To whom is He referring?

Discussion in '2005 Archive' started by robycop3, Mar 17, 2005.

  1. robycop3

    robycop3
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    Luke 21:8, KJV
    And he said, Take heed that ye be not deceived: for many shall come in my name, saying, I am Christ; and the time draweth near: go ye not therefore after them.

    For you Greek experts: Is Jesus here saying that those who will come will say THEY are Christ, or will they say JESUS is Christ, but "deny the power thereof"? I've seen both views expressed in various translations.
     
  2. icthus

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    It is abundantly clear from the tenor of the passage in context, that Jesus is here warning about "pseudo-christos", that is, those who claim that they are the ture Christ! The fact that Jesus says that they "will come in My Name", shows that they are NOT saying that Jesus IS Christ!. Matthews account seems clearer:

    "For many shall come in My Name, saying, I am the Christ; and shall lead many astray" (24:5)

    This should answer your question.
     
  3. Ed Edwards

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    But the current danger seems to be those
    saying "I am AS Christ". They don't seem
    to directly claim to be Christ but
    do claim to be "the anointed of God"
    (this is a pun: 'Christ' is Greek
    for "the anointed of God".
    'Messiah' is Hebrew for "the anointed of God".)
     
  4. El_Guero

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    icthus

    I agree, and I would have always said that He was referring to the Anti-christs that would follow.

    However, Ed has shed light upon it that will require some extensive study and use of commentaries.

    God Bless
     
  5. icthus

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    The Greek , "antichristos" has the meaning of someone who is "against Christ", and also "instead of Christ"

    This should cover both classes, firstly those who are hostile to Jesus Christ, and, secondly, those who claim to be Jesus Chirst, either directly, or indirectly. The fact remains, that they do not acknowledge that Jesus alone is "The Christ", and are putting themselves forward by their claim to be, either as Christ, or Christ Himself!
     
  6. mcgyver

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    I agree with icthus.....

    A good picture would be David Koresh and the Branch Davidians, another good example would be the Word of Faith movement. One leading proponent of the WOF went to the extent of publicly stating that "we are all little messiahs".

    Many alas, are being deceived....... :(
     
  7. robycop3

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    I see there are both kinds of deceivers out there. Having seen various tralslations read both ways, I wondered which was right. Herbert Armstrong, by whom I was deceived for awhile, taught that those who come will point to the one and only Christ, but will really be false teachers. Not knowing that much about Greek, I was thinking there was some nuance in the wording that would indicate what Jesus meant. Thanx for everyone's help so far.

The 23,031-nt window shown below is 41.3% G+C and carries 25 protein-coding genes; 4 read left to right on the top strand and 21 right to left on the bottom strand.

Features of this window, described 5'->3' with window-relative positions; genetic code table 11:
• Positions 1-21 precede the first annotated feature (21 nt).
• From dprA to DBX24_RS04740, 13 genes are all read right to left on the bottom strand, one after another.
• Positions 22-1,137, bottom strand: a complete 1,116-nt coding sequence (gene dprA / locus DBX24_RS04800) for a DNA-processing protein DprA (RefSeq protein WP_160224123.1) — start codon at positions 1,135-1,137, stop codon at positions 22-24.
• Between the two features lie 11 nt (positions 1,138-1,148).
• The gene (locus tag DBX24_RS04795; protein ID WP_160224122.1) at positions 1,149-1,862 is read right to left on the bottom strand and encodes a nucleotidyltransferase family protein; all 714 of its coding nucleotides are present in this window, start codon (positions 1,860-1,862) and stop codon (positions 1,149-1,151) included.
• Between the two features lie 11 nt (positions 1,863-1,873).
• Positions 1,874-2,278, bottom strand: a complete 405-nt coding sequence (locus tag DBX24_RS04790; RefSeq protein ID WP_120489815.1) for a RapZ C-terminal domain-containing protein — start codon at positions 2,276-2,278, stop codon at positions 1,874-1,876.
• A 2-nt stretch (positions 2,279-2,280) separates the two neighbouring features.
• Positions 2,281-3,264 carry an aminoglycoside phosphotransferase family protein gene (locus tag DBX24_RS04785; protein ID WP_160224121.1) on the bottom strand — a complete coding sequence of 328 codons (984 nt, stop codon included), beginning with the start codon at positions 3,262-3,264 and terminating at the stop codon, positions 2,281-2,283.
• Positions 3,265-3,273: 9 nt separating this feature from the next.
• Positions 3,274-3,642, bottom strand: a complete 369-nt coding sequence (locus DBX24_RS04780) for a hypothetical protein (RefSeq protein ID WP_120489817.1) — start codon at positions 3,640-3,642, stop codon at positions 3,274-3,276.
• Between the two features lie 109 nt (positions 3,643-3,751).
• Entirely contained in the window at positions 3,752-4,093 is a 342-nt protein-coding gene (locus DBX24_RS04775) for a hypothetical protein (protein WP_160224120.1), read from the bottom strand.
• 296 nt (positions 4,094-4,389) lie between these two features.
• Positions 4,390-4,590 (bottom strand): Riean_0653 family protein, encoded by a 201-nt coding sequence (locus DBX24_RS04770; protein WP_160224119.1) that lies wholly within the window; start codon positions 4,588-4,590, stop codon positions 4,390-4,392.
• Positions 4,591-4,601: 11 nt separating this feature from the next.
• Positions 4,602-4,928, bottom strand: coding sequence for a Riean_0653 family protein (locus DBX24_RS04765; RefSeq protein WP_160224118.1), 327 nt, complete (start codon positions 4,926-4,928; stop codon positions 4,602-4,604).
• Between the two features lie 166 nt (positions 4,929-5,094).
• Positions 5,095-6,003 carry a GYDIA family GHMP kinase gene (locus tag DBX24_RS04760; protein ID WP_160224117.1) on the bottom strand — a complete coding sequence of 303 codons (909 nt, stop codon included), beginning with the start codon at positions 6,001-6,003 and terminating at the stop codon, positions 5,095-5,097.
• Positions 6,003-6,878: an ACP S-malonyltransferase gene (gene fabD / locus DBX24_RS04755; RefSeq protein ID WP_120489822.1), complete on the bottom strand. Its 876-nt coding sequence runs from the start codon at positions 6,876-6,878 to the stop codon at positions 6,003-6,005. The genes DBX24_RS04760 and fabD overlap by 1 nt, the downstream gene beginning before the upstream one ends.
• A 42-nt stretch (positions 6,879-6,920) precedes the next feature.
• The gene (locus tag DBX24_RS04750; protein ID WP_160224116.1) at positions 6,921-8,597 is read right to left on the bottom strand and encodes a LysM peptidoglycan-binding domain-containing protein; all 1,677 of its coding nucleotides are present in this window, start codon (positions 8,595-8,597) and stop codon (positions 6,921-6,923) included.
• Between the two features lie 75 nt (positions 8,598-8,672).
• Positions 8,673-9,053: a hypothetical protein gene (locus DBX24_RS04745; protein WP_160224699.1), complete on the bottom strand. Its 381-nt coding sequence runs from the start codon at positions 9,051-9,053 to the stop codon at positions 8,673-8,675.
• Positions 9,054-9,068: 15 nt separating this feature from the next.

The reason I placed this thread in the versions forum is because the question is based upon the differing translations of the verses involved. If any moderator feels it belongs elsewhere, I understand.
     
  8. Spoudazo

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    Reads thread. . .thinks of the Pope, the "Vicar" of Chirst :eek:
     
  9. mioque

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    Spoudazo
    Untill somewhere in the middle ages when a pope arranged for the title to become a personal privilege, all bishops used the title of vicar of Christ. Making the link between Luke 21:8 (it talks about many after all) and the papacy even more disturbing.
    On the other hand vicarius means steward/placeholder.
    claiming to be the steward of Christ is not quite the same as claiming to be Christ.
     
  10. icthus

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    Mioque, I don't know the source of your information, but the term "Vicar" does have the meaning of "a substitute for somebody else". Where the title "Vicar of Christ", which the Pope assumes for himself, literally means that he alone is "Christ's Subsitute" here on earth! This most definitely makes the Pope "antichristos", as being both "anti-Christ", and "instead of Christ"!
     
  11. Spoudazo

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    I still like what the editors of the Geneva Bible put about the pope, something like, "Which is the pope, the anichrist" :eek: Sure, that may be a little historica premill, but it's still good! [​IMG]
     
  12. mioque

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    icthus
    I'm a churchhistorian.
    The meaning of the title of vicar includes the assumption that the substitute is lower in rank than the person he is replacing. A steward is no king.
    It's not that the title isn't troubling, it's just that it is somewhat less troubling than some around would like to think.
     

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